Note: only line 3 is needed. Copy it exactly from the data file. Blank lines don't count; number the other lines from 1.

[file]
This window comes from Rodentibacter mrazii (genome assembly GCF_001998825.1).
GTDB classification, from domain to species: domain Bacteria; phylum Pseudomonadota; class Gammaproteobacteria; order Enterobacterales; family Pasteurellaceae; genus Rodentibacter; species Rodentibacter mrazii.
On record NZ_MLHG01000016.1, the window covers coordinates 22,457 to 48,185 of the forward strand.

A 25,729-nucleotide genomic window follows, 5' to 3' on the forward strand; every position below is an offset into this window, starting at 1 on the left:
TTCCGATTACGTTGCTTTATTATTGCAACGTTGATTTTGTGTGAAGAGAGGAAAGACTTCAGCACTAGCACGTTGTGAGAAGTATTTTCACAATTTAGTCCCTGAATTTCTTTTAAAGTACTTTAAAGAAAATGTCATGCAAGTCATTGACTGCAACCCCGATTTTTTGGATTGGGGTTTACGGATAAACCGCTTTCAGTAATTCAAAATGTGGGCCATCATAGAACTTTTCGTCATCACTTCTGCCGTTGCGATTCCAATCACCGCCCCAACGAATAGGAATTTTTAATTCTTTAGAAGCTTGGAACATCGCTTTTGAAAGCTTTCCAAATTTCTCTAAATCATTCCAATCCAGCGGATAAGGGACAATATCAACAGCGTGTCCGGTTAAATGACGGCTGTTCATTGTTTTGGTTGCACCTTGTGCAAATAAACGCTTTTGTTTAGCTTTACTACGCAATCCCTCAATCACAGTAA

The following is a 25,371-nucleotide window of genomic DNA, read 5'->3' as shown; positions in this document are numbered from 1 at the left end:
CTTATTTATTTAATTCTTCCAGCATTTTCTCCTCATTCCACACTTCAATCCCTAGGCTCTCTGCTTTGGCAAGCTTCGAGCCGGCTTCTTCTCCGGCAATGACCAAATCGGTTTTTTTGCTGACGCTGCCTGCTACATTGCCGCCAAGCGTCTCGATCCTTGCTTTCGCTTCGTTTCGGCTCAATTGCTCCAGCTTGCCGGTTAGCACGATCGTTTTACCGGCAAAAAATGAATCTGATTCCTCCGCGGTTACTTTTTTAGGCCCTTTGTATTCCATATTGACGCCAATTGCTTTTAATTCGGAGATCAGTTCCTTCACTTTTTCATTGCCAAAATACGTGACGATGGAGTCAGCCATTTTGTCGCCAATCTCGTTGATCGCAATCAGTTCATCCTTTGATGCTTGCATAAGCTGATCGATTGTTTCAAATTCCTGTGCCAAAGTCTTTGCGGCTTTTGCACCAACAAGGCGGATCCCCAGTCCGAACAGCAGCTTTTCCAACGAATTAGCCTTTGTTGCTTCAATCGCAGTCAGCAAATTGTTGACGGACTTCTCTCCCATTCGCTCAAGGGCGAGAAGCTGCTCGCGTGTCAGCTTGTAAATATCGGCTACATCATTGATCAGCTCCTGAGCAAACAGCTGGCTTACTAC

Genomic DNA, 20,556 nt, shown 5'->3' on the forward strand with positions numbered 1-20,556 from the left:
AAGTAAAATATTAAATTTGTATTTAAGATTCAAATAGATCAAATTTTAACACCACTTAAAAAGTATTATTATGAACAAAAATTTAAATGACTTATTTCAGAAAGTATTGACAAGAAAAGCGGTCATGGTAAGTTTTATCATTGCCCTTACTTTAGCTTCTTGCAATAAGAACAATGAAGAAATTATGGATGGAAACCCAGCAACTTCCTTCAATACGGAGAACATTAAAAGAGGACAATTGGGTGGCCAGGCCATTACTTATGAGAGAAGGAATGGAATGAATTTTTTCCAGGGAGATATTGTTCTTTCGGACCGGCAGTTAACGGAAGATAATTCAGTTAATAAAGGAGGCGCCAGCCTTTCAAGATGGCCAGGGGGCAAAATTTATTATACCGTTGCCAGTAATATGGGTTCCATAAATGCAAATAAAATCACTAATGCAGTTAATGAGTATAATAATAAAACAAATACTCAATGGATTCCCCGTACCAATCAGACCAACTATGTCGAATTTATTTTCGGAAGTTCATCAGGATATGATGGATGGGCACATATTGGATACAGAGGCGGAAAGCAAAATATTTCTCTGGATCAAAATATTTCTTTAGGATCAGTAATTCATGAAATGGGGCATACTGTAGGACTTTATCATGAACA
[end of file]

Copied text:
On record NZ_MLHG01000016.1, the window covers coordinates 22,457 to 48,185 of the forward strand.